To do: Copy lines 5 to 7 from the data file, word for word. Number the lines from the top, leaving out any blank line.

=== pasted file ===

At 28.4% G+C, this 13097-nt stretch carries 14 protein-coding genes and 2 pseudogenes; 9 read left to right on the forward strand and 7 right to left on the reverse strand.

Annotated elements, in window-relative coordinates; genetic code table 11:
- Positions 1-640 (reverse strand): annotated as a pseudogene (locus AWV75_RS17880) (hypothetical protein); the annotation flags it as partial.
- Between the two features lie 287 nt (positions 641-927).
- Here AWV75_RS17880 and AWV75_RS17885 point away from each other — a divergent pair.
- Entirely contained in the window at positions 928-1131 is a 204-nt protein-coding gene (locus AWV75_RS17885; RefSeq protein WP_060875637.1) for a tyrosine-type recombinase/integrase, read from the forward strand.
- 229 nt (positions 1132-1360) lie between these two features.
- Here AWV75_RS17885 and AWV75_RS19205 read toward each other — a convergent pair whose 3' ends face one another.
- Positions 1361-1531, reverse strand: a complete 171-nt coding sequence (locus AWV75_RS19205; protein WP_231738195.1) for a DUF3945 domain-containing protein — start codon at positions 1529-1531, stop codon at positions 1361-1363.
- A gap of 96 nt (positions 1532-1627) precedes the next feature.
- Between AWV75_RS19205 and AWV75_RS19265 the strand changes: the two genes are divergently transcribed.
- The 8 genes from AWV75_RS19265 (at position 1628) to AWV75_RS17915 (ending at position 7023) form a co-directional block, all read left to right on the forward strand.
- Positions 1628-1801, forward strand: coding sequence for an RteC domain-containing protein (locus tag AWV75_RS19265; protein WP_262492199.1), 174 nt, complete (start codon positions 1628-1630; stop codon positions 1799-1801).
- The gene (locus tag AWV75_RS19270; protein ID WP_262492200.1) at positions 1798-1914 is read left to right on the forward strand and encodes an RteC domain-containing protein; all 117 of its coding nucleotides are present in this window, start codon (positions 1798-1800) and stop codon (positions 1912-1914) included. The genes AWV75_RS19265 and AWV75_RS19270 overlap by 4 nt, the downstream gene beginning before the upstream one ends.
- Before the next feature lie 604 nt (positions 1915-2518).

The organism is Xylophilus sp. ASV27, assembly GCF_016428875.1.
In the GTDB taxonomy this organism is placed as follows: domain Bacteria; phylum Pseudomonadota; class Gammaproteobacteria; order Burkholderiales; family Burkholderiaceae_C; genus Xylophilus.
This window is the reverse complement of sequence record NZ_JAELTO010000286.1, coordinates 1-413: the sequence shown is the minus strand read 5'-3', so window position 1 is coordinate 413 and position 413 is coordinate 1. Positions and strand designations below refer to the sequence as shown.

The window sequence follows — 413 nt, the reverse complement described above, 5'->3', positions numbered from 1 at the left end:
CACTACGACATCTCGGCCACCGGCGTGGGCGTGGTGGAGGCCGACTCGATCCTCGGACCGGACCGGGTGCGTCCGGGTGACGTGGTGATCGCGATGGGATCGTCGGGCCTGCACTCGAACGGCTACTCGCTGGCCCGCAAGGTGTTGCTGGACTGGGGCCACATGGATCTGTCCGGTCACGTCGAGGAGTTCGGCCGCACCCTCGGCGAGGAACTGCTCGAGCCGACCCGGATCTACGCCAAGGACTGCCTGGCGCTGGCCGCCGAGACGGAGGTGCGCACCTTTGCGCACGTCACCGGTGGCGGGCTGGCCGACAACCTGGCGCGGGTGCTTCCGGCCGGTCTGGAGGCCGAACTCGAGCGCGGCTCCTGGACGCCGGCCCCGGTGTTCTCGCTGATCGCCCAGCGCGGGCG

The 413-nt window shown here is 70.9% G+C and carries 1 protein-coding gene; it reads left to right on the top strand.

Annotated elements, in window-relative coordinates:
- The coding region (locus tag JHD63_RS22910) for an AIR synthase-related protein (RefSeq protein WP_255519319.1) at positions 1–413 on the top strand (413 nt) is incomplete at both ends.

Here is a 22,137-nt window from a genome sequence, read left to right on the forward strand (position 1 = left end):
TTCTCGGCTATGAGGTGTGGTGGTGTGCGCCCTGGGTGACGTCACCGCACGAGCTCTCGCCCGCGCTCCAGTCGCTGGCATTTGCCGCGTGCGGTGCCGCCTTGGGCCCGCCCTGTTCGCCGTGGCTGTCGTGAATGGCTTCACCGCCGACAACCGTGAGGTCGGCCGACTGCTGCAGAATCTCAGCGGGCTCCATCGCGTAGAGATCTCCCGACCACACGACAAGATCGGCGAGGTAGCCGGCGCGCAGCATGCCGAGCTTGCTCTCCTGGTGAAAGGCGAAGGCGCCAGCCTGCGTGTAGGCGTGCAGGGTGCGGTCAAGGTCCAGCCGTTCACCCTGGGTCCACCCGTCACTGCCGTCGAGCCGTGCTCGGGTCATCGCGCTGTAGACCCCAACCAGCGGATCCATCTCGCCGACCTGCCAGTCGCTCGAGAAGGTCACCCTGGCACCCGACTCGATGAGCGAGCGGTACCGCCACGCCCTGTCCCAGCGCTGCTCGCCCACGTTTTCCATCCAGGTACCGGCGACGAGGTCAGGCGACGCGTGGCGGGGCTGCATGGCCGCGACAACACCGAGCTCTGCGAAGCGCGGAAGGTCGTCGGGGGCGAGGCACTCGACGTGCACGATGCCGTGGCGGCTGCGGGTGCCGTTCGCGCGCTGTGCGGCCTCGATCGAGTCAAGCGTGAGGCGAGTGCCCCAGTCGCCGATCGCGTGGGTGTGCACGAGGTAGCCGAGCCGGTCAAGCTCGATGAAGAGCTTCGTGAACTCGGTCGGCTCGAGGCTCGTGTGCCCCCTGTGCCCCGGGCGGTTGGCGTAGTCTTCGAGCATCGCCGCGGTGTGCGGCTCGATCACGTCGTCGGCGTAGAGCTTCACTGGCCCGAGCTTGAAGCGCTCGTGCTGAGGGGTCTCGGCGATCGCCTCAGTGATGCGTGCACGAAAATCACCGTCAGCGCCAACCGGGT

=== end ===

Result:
- Here AWV75_RS17880 and AWV75_RS17885 point away from each other — a divergent pair.
- Entirely contained in the window at positions 928-1131 is a 204-nt protein-coding gene (locus AWV75_RS17885; RefSeq protein WP_060875637.1) for a tyrosine-type recombinase/integrase, read from the forward strand.
- 229 nt (positions 1132-1360) lie between these two features.